With Session 1 focusing on the political landscape of renewable energy and Session 2 looking into renewable energy success stories, Session 3 of Energy Connections 2017 will dive into the realm of energy conservation and efficiency. In simple terms, the concepts of conservation and efficiency can be summed up as: “doing more with less”.
Free Exhibition Opens January 14 at Kamloops Art Gallery
The Kamloops Chapter of the BC Sustainable Energy Association is proudly showcasing people who use sustainable energy resources and functions on a regular basis, in the Everyday Sustainable Energy Superheroes Exhibition.
‘Don’t throw the baby out with the bathwater,’ BCSEA and Sierra Club BC told the BC utilities commission in a late September argument on FortisBC’s electricity net metering program. FortisBC wants approval to ban net metering customers from having generating equipment big enough to regularly generate an annual surplus of net energy. BCSEA and Sierra Club told the regulator that an annual net surplus is not a problem. In fact, they said, it is highly desirable, assuming the price is reasonable and the equipment is below the maximum 50 kW generator size.
In early August, the BC utilities commission approved a cut in the price of Renewable Natural Gas purchased by gas customers. BC Sustainable Energy Association and Sierra Club BC supported the move in a lengthy proceeding initiated by natural gas utility FortisBC Energy Inc.
The BCSEA Kamloops Chapter held a film night on May 25. This was the latest in a monthly series called Films For Change, sponsored by the Thompson Rivers University Sustainability Office and in its second year. The Sustainability Office provides the venue and marketing assistance for a sustainability-related community group to show a film every month. Admission is by donation with proceeds going to the community group.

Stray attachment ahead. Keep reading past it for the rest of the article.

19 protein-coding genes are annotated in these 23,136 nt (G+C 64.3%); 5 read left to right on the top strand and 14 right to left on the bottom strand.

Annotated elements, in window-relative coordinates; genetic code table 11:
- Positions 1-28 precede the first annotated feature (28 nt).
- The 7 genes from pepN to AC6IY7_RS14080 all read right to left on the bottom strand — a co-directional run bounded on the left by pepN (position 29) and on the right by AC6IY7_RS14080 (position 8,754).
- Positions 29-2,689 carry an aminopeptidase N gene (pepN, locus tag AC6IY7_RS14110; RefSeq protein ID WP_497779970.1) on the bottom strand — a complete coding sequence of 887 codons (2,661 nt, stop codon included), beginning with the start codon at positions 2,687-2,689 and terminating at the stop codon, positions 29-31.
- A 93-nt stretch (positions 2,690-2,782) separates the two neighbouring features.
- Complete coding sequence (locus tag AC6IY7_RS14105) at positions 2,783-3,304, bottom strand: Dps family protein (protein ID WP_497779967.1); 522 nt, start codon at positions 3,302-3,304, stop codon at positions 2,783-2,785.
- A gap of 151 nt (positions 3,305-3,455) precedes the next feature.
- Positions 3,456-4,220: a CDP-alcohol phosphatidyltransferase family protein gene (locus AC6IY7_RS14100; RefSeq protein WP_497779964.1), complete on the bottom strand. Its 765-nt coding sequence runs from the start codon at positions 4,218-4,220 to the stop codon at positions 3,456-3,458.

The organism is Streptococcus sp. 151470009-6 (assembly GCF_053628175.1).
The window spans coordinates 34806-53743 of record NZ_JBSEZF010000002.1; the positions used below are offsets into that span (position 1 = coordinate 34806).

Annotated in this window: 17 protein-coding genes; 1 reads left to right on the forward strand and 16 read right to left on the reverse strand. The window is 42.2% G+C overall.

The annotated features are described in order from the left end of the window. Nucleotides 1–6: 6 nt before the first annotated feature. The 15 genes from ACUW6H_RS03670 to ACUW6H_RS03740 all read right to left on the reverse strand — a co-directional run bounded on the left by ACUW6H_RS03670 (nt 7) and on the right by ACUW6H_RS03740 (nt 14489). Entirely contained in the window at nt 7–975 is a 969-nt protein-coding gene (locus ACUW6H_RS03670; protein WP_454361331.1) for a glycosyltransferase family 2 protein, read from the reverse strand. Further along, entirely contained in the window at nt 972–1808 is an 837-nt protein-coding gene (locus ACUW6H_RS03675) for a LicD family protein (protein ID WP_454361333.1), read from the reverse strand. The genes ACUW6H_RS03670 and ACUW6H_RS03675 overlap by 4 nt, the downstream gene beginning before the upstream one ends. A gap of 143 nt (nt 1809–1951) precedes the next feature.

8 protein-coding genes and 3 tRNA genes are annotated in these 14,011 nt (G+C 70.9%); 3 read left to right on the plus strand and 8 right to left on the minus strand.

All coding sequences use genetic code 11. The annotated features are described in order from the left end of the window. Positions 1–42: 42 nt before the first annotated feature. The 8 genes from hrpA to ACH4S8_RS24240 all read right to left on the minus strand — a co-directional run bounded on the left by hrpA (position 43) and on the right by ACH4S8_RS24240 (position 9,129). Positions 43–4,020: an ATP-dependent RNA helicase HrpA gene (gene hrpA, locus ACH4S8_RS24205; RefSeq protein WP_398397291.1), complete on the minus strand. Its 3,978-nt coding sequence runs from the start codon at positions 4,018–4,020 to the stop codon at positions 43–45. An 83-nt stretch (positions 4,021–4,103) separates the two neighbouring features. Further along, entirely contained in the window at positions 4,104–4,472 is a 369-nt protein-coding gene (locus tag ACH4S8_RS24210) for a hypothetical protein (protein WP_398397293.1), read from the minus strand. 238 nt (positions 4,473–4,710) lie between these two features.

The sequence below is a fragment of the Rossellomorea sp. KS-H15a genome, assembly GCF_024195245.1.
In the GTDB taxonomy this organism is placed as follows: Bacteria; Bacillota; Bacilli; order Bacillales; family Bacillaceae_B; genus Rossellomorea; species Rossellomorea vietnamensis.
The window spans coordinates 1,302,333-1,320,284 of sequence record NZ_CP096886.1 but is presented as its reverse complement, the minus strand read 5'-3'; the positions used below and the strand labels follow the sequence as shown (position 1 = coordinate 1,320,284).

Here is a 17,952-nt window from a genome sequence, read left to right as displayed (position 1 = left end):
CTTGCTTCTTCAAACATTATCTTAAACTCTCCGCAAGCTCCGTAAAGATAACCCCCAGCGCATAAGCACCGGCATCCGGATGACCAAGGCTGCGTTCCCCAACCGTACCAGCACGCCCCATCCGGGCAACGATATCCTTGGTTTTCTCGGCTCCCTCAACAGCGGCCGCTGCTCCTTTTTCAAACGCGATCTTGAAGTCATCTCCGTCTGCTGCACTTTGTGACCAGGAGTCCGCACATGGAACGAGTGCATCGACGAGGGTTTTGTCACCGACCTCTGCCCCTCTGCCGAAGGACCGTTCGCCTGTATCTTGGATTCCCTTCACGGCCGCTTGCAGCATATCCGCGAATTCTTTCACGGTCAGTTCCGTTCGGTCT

Thompson Rivers University (TRU) will soon showcase a transformative new “solar roadway” technology, so new that it may be the first in Canada. A team of faculty, staff and students has learned that the Solar Compass project will receive funding of $36,000 from the TRU Sustainability Grant Fund and the project will now go ahead. The new technology involves thick glass plates that can be walked or driven on and have an embedded photovoltaic layer.
Why would another pipeline be needed when we’re in the beginning stages of a global transition to renewable energy? That’s what the Kamloops Chapter of the BC Sustainable Energy Association (BCSEA Kamloops) has said in its letter to the National Energy Board (NEB). We invite you to read the attached letter with its two appendices, below.
What are we thinking? When it comes to climate action and sustainable energy there are some tricky questions to which there are not yet any clear answers. So we thought we'd poll your thoughts to see how we are thinking collectively as a community.